My life in outer space

Redemption Ark – Alastair Reynolds (2002)

Redemption Ark (Revelation Space, #2)

‘Time: the early twenty-seventh century. Fifty years ago, human intervention triggered an ancient alien system designed to warn of the emergence of intelligence. For aeons the Inhibitors have waited.

Now the response is on its way…

Clavain defected to fight on the side of the Conjoiners, a feared and persecuted human faction dedicated to hive-mind consciousness. Four hundred years later, in the terminal stages of a brutal interplanetary war, something has struck terror into the Conjoiner Inner Sanctum. As the nature of the new threat becomes clear, Clavain begins to wonder if it isn’t time to defect again.

Clavain and a misfit band of allies race toward Resurgam, where a long-lost cache of Doomsday weapons has been discovered; he wants the weapons for the good of humanity. But someone else already controls the lost weapons: and Triumvir Volyova has very definite plans of her own.

And the weapons themselves are not exactly lacking in free will…’

Blurb from the 2002 Gollancz paperback edition.

Reynolds’ third novel – although linked to ‘Chasm City’ is a sequel to ‘Revelation Space’ and picks up on events long after the last novel ended.
The Inhibitors – ancient AIs whose sole purpose is to limit the spread of intelligent life in the galaxy – have awoken and are beginning to construct a device in the Resurgam system using Roc – the system’s gas giant – as raw material.
Meanwhile – in the same system – Triumvir Ilia Volyova is still in residence on ‘Nostalgia for Infinity’ whose captain has become fused with his ship due to the effects of the Melding Plague. The ship still carries a cache of mysterious ‘Hell Weapons’ which are revealed to be the property of The Conjoiners, a gestalt society of artificially conjoined minds.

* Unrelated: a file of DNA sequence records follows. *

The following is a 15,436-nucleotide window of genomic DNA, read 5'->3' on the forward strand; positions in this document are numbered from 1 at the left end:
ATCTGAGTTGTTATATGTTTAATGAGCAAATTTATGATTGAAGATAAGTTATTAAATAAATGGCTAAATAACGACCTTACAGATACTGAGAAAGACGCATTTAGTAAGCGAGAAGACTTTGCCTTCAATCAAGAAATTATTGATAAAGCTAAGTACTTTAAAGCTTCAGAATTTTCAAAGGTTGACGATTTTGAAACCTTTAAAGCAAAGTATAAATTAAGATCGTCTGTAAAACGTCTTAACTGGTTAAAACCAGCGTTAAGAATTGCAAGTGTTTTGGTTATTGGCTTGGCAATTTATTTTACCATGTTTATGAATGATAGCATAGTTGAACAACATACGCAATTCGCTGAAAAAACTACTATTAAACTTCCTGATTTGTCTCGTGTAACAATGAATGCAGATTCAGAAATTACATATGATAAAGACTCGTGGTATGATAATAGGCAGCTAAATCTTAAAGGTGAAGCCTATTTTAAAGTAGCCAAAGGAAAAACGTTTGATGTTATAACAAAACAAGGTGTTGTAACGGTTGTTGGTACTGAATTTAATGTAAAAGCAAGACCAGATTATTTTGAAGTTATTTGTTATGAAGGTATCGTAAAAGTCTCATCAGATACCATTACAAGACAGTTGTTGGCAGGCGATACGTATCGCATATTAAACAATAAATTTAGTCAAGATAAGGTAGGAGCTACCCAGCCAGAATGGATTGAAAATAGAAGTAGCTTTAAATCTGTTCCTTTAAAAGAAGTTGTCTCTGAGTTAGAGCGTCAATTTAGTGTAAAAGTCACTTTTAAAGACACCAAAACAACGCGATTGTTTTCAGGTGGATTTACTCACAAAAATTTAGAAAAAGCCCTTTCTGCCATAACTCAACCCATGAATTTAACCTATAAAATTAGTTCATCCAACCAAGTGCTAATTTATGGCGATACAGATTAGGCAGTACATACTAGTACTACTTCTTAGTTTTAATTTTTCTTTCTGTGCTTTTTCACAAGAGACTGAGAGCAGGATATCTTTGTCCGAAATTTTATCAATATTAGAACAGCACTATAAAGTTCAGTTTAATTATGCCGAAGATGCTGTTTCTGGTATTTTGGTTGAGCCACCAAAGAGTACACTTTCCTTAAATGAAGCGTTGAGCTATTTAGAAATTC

Ilia and Ana Khouri plan to use ‘Nostalgia for Infinity’ as an ark to rescue as much of the population of Resurgam as possible before the Inhibitors destroy the planet.
The Conjoiners have, however, detected the signature of their weapons and want them back. They have also encountered the Inhibitors (who they call The Wolves) and are planning a mass exodus to an uncharted region of space.
The central figure is that of Clavain, an ancient Conjoiner and strategic genius. Discovering the Conjoiner plans, he defects and sets off for Resurgam to claim or destroy the weapons before Skade (a female Conjoiner who may or may not be ‘possessed’ by the consciousness of The Mademoiselle from ‘Revelation Space’) can claim them herself.
It suffers slightly from being a sequel and therefore does not have the self-contained structural integrity of the previous books. However it is a far superior novel to many written concurrently, a novel whose theme is Redemption.
In his previous books, Reynolds has explored concepts of Identity and Redemption and here once more we see characters, if not atoning for their past actions, then at least attempting to accept the fact that they are not now the people they once were.
There is also a masterful control of the concept of Time, since Reynolds not only accepts the effects of Time dilation (something which many SF authors choose to conveniently ignore), but exploits them beautifully, painting a picture of individuals who – in calendar terms – are hundreds of years old and have, by travelling between stars and experiencing time at a slower rate, seen cultures change and develop. This also imposes a bizarre timescale on this entire sequence of novels, which could possibly span hundreds if not thousands of years.


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